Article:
What are the differences between types of headaches

If there’s one thing that will give you a headache, it’s trying to remember all of the different kinds of headaches are, and what are their causes or what are they associated with, which can involve simply drinking too much, smoking, stress or fatigue to food poisoning, fever, carbon monoxide poisoning, hypothyroidism, and so on.

Basically, any headache is generated pain originating from structures in the head such as the venous sinuses, the tributary veins, the dura at the base of the brain, the arteries within the meninges, or the subarachnoid space. These are all sensitive to stimulation and cause pain. Plus, there are trigeminal, vagus, and upper cervical nerves that can cause pain if under tension, inflamed or compressed.

Tension headaches are the most common. They’re also very poorly understood and not treated very effectively. They happen just from fatigue, stress, worry. Usually they go away with stress-reduction techniques and relaxation, antidepressants or antianxiety drugs. They can last for a night, for a week, or even for years. It usually feels kind of like you have a gradual increase in nonthrobbing pressure or tightness in the head, which varies in intensity.

Migraines are a different story. For one thing, it’s localized to one side of your head, like behind an eye or ear, and can result in throbbing-to dull pain and nausea or vomiting. Usually, children and young adults get them, as well as women beginning a premenstrual part of their cycles. A migraine is thought to happen due to arteriolar constriction and decreased blood flow in the head.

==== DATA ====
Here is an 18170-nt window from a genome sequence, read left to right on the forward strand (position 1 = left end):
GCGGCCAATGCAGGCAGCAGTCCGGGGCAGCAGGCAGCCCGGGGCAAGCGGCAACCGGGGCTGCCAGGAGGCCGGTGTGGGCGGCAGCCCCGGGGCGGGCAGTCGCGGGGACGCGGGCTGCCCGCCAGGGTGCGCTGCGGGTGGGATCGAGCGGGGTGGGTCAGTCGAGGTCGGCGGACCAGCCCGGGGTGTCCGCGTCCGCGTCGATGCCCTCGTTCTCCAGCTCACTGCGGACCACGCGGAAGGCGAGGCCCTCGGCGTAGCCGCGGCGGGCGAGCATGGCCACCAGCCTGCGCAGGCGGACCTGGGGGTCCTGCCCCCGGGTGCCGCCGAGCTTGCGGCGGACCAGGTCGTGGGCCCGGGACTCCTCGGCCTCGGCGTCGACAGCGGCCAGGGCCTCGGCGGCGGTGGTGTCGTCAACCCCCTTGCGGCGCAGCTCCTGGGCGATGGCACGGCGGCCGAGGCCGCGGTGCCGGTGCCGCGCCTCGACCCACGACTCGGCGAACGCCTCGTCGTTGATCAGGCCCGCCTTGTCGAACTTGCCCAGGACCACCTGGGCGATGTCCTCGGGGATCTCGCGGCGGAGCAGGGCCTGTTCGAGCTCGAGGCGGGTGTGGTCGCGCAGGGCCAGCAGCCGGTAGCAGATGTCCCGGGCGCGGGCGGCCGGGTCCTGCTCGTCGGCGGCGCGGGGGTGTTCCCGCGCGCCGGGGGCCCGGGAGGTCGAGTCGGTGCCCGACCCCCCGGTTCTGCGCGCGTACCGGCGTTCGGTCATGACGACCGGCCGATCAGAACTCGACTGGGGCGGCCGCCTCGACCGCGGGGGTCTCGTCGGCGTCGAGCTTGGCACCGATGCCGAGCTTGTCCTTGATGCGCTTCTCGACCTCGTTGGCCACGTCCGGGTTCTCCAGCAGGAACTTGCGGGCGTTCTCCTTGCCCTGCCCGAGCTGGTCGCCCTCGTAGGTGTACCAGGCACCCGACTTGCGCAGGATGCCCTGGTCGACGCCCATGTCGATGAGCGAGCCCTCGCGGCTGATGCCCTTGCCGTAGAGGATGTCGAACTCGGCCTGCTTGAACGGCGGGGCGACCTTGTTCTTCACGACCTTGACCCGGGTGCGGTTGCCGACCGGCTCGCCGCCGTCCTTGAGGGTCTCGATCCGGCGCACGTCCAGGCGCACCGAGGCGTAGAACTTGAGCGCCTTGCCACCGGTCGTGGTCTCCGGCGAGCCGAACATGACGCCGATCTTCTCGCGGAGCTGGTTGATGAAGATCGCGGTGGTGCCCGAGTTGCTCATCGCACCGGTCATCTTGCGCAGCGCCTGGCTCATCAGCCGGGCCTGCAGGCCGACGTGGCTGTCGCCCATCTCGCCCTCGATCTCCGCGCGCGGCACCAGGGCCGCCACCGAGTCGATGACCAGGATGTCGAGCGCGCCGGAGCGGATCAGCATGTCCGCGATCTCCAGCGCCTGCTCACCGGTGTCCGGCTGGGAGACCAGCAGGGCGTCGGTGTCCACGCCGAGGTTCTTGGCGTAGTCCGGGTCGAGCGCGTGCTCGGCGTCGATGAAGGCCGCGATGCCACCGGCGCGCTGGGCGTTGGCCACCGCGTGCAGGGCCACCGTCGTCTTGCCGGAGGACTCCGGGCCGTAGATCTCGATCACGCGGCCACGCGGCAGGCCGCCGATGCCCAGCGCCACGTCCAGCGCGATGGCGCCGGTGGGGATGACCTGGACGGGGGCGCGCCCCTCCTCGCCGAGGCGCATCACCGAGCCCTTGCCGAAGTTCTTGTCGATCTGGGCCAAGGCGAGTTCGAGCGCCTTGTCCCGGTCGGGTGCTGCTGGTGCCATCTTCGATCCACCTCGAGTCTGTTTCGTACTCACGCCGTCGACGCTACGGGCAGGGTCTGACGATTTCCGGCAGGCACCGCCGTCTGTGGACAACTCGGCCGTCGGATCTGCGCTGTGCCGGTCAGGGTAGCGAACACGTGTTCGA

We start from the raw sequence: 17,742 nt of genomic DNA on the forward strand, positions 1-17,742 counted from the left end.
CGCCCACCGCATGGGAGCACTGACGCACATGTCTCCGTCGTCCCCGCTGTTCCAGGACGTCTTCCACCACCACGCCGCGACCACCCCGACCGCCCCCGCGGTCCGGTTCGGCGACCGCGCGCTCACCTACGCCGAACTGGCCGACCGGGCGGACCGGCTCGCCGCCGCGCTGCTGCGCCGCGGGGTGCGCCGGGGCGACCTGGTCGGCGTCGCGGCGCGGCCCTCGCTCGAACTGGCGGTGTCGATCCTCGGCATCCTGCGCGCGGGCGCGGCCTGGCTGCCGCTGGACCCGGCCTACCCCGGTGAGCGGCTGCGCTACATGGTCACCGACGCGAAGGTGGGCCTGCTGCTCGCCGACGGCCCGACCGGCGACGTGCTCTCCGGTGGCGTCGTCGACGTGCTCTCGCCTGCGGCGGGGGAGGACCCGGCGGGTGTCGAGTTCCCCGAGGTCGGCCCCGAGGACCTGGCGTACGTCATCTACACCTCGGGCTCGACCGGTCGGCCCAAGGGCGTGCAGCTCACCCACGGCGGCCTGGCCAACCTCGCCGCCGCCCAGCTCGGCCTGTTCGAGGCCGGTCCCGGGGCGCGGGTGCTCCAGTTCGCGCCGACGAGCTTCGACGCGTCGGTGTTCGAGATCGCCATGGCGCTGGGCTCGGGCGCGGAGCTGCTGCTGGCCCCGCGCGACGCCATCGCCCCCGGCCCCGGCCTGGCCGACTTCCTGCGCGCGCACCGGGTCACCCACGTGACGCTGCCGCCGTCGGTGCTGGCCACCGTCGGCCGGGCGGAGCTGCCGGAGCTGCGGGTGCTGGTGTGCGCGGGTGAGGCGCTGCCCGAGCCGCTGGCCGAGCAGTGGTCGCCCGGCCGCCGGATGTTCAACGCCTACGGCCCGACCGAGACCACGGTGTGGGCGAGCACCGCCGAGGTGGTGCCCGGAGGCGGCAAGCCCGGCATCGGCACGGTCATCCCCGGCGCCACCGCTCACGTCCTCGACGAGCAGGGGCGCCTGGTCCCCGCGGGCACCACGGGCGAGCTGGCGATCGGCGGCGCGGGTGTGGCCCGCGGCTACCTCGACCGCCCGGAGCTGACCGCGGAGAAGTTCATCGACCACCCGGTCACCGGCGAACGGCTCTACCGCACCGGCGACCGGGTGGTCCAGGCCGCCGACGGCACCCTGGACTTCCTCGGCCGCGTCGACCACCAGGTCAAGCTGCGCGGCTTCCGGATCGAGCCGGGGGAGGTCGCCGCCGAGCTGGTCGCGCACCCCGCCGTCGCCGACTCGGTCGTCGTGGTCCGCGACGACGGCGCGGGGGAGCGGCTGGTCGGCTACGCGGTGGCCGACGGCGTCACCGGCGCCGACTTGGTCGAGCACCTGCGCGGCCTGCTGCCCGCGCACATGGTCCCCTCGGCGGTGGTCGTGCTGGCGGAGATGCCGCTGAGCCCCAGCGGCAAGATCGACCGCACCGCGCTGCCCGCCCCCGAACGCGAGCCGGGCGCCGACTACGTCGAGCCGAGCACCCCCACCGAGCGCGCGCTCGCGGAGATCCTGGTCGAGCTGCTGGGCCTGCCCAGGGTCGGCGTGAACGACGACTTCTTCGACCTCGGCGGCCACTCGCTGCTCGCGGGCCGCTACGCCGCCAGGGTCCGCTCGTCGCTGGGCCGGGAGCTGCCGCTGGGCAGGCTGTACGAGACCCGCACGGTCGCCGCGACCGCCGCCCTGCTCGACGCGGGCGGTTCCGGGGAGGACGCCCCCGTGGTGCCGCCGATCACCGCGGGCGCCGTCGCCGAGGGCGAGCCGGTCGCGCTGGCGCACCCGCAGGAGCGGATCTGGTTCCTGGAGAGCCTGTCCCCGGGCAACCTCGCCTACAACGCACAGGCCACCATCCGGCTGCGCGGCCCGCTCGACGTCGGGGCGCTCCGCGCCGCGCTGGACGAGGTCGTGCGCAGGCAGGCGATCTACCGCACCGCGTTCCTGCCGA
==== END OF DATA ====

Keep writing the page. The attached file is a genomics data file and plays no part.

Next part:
A classic migraine will have some typical foreboding with cravings, drowsiness or depression, and include light sensitivity or bright zigzag lines. The migraine usually lasts about 20 to 30 minutes.

A complicated migraine, or neurological migraine, involves symptoms similar to classic migraine, but with neurological symptoms. The extras include lip, face, hand and leg tingling as well as weakness or paralysis (like a stroke). There may be problems with a person’s speech. It can last minutes or hours.

Cluster headaches can be difficult to treat. They are like migraines, but happen usually two or three hours after falling asleep. The person wakes up with steady, intense pain in an orbit and with flowing tears and one stuffed nostril that runs later on in the day. He or she will also probably have a constricted eye pupil, a drooped eyelid and a flushed cheek on the same side. The whole episode can last 10 minutes to 2 hours. Treatment can include antidepressants or corticosteroids. It’s often called the “suicide headache” because of its intensity.

Reference

Nowak et al.

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